Cyprus, First Impressions
Cyprus, First Impressions
Cyprus: First Impressions is a sonic scrapbook of composer Carol Barnett’s trip to Cyprus in the fall of 1999, and an affectionate homage to Theofanis G. Stavrou, Russian history professor and director of the Modern Greek Studies Program at the University of Minnesota. Liberally laced with elements of Cypriot folk song, Barnett’s music mirrors the moods evoked by its various literary influences--love for a favorite aunt, the joy of setting out on a journey, loneliness and the loss of friends, and the deep and intractable divisions of the island.
The title work, for alto flute and strings, is a collage of Nicosia street sounds: ice-cream vendors, muezzin calls from the minarets, the ubiquitous Cypriot wedding song. A book of descriptive sketches by Cypriot author George Philippou Pierides is the inspiration for the three-movement flute/cello/piano trio Vignettes, After Pierides. Ithaka, for baritone and guitar, is a setting of Constantine Cavafy’s poem of the same name. With a poem by modern Greek poet George Seferis, it also serves as the inspiration for Mythical Journeys, for flute and guitar. Fantasies on four Greek Cypriot folk songs comprise the Cyprian Suite for concert band. Performers include members of the Minnesota Orchestra, the University of Minnesota Symphonic Wind Ensemble, and some of the best freelance musicians in the Twin Cities. Barnett teaches composition at Augsburg College in Minneapolis.
Cyprus: First Impressions is a sunny emotional expanse where one is free to lose oneself. United States composer Carol Barnett (member of the American Composers Forum and composition instructor at Augsburg College in Minneapolis) has published this convincing collection of luminous movements inspired by Cypriot and Greek traditions and covering the time from 1991 to 2002. The sunny frescos are realized by various performers (from the University of Minnesota and other associations). Disregarding the dismaying New Age-influenced cover, what we find is an intriguing and fragrant collection of unexpected and agreeable listening with a Mediterranean flavor (a rare quality in endeavors of this kind...) The genuine love that Barnett feels for the Balkan traditions yields a deeply felt and evocative series of ideas, strongly visual, in which musical and literary references from Greece, Cyprus, Turkey and Serbia are effortlessly interwoven. There is an ongoing calm and dreamy sense which rises like delicate little clouds to cover the hot and intense rays of the August sun in the first hours of the afternoon, when everything seems to stop and dissolve itself into a suffocating embrace. Cyprus: First Impressions begins with the call of the muezzin from the Turkish quarter of Nicosia, which is superimposed over the shouts of the fruit vendors of the enchanting old city; the contemplative sense of suspension woven by the alto flute reflects the inextricable hardship of a deeply divided country. An enveloping cinematic capacity, an attenuation of the thread of remembrance in the service of an inner meditation, moving and respectful. Mythical Journeys, composed in 1991 under the influence of the Greek writers George Seferis and Constantine Cavafy—a touching slow-motion between guitar and flute where in the rarified pauses there pulses an indescribable sadness, a sense of loss of identity. And then all breaks out in instantaneous revelry, the tension relaxes, evening falls. Cyprian Suite takes leave of us in a bittersweet manner, caught at sunset with glass in hand while noticing the gowns of the women being lifted with the impetus of the dance; the faces that brighten in a smile; it binds us all together in a single vital heartbeat that does not recognize ideological divisions of any sort. Anyone who has enjoyed the charms of “Koan” by Stephan Micus may approach without fear. But not only they. We are all invited.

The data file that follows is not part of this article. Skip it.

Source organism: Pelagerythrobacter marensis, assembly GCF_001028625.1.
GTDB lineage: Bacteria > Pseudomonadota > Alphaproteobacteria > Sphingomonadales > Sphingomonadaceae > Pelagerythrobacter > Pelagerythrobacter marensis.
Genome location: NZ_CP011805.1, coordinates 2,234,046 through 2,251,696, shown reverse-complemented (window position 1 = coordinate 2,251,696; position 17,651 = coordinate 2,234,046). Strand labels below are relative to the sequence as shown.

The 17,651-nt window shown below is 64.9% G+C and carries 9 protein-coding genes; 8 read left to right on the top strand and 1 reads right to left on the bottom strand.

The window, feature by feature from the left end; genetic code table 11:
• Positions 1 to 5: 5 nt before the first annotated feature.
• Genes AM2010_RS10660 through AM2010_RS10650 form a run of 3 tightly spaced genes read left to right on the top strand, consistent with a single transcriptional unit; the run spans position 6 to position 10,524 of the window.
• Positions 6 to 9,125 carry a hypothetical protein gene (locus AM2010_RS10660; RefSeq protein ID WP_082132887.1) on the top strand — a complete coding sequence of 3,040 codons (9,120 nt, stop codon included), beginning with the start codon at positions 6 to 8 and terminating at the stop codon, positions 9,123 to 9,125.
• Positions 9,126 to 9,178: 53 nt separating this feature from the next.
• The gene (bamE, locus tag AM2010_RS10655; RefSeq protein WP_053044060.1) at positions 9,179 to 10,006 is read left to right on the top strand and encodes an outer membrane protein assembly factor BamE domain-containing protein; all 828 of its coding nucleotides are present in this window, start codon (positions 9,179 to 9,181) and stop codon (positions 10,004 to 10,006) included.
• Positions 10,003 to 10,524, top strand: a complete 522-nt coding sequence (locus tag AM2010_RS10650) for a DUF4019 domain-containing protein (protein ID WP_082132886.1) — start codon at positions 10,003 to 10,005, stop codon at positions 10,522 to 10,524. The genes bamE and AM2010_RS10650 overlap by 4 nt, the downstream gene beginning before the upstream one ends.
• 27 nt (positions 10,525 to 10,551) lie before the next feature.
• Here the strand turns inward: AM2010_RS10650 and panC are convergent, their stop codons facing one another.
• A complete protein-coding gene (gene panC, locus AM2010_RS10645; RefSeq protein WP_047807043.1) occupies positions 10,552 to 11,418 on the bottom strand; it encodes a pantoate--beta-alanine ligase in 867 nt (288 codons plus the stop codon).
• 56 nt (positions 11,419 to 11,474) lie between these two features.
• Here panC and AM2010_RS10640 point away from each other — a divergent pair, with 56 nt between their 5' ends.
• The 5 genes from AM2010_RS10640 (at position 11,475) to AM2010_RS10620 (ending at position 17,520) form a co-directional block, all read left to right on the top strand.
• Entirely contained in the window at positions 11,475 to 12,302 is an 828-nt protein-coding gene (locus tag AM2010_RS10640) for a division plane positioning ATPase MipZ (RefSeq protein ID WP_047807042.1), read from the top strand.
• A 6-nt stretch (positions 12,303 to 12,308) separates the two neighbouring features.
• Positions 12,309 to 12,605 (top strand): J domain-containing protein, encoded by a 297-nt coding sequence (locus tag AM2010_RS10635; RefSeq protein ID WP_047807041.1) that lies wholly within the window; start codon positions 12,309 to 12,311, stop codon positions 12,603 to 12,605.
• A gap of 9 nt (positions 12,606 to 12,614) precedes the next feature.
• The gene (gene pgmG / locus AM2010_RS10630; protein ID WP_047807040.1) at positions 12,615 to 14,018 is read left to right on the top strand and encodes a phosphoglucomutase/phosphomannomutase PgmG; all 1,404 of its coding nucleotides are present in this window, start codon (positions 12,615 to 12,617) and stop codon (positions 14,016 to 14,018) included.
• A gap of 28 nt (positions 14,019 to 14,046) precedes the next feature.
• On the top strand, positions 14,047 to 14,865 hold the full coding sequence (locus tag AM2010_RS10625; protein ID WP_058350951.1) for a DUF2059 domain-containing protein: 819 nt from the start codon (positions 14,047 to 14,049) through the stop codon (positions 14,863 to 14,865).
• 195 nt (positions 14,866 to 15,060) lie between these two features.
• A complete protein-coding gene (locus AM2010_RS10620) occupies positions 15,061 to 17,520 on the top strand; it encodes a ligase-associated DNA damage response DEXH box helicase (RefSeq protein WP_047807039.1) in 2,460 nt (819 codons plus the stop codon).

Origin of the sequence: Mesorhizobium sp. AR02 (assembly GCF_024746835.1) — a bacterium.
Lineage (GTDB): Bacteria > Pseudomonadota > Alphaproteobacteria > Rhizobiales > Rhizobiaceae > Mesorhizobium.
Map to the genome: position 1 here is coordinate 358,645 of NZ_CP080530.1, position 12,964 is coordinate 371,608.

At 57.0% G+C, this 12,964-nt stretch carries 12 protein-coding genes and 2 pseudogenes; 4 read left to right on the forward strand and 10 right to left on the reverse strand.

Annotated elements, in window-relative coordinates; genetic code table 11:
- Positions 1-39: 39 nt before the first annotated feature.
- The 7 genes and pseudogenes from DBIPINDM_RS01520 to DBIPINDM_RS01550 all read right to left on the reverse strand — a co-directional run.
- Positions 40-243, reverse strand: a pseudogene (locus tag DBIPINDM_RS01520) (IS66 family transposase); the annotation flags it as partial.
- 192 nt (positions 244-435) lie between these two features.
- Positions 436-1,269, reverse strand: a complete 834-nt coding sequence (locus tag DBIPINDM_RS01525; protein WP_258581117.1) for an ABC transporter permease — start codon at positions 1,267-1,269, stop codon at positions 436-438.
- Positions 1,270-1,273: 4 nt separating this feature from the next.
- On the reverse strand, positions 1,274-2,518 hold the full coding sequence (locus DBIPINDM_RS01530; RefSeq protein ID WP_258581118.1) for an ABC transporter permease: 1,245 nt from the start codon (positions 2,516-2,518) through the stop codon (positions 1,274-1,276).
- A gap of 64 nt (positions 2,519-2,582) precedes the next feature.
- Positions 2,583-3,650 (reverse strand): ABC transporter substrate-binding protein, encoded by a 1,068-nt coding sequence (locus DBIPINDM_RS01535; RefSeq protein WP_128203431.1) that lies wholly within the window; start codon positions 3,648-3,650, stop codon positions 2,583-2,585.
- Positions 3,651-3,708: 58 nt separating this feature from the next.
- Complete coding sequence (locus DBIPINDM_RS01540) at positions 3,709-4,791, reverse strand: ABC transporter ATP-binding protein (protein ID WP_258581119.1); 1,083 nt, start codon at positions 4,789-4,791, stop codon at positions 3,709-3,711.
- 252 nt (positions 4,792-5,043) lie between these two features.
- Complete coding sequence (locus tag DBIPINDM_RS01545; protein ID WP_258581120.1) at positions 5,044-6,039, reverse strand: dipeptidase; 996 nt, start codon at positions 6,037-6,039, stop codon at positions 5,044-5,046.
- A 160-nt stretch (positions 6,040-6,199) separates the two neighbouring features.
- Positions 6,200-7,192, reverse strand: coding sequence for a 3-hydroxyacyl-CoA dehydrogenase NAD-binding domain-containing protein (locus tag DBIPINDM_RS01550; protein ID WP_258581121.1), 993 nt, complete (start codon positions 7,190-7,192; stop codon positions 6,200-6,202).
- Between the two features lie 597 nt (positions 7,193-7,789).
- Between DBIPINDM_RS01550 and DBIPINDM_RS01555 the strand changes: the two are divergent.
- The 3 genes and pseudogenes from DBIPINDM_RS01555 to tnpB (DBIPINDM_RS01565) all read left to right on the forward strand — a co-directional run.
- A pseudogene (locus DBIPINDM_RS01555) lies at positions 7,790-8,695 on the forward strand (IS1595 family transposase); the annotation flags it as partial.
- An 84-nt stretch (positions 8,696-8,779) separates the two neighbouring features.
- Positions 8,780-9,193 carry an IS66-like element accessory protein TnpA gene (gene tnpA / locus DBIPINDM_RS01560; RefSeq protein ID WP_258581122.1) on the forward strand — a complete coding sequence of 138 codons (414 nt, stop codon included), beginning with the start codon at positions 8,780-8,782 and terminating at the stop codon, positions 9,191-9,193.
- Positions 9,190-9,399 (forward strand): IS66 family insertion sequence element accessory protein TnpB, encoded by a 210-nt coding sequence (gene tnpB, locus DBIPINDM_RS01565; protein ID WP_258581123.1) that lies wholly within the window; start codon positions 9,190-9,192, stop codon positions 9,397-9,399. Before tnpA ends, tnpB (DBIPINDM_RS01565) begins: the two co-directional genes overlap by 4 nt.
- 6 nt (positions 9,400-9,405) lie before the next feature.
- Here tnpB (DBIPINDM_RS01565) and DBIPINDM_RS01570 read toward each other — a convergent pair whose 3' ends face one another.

Every artist must take a journey to find his or her self. American composer Carol Barnett comes to us now with pictures of her journey, which involve both metaphorical and literal travels to the eastern Mediterranean, an area where she has found a music that resonates within her, inspiring vivid and accessible compositions. .....The recorded sound for this album is quite handsome....Timbres are caught both cleanly and alluringly, framing each piece attractively. The band numbers are recorded in a more spacious hall, but conductor Craig Kirchhoff’s careful balances keep everything sorted out.
by Mark Sebastian Jordan